When the investment arm of Amazon's Alexa division led a $5.6 million investment in his startup, Nucleus founder and CEO Jonathan Frankel was ecstatic.
Just a year later, he's furious instead.
On Tuesday, Amazon announced its latest voice-controlled device — the Echo Show — which does all the things that other Alexa gadgets do, plus a few important new capabilities. Namely, the gadget can serve as a home intercom system and video-conferencing tool like FaceTime or Skype, because it comes with the combination of a touchscreen and video camera.
That's bad news for Frankel, since the Nucleus product is basically the same thing: An Alexa-powered tablet computer designed to be a dead-simple home intercom system and video conferencing tool, too.
But to make matters worse, Amazon's launch video focused a ton on the communication features at the core of Nucleus' vision, rather than the e-commerce, smart-home or entertainment capabilities that the Echo Show also possesses.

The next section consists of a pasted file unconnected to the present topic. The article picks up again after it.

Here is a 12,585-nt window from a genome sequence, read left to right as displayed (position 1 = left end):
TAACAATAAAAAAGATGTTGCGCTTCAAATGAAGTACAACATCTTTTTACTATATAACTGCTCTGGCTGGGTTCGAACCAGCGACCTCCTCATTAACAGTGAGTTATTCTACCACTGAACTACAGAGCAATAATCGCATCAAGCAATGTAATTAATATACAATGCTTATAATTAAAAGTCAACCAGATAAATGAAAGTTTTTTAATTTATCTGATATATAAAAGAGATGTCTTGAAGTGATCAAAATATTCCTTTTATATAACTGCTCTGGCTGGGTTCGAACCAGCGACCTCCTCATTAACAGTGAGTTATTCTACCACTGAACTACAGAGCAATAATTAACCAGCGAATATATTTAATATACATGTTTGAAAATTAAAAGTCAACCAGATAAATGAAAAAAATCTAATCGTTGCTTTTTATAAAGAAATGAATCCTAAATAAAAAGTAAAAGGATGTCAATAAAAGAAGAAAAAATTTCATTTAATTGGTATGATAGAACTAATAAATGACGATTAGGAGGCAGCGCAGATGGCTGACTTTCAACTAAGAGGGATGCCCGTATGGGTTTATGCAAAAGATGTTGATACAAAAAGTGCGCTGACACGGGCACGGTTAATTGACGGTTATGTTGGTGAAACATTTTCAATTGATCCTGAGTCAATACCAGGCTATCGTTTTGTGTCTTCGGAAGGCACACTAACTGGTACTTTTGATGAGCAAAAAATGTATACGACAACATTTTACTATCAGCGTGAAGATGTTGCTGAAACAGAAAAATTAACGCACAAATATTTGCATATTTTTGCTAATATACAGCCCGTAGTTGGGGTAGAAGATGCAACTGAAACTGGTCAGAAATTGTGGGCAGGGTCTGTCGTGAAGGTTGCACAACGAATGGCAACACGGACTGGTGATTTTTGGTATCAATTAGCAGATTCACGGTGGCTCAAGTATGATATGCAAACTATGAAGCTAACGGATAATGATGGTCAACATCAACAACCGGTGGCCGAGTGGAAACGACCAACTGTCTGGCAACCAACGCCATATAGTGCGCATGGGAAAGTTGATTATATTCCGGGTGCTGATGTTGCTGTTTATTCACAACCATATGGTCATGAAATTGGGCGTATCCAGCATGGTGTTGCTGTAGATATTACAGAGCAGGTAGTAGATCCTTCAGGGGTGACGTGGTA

"The degree to which communication is a core functionality of the device is pretty astonishing," Frankel said in an interview with Recode on Tuesday afternoon. "Their thesis is what our thesis was: Communication is that Trojan horse to get those devices throughout the home and throughout the extended family's home."
"The difference is," he added, "they want to sell more detergent; we actually want to help families communicate easier."
Frankel knew this outcome was a possibility, since an Echo with a screen had been rumored for some time; Recode reported in March that intercom and voice-calling features were coming, too. But he's still surprised by the brazenness with which Amazon has gone after one of its own portfolio companies.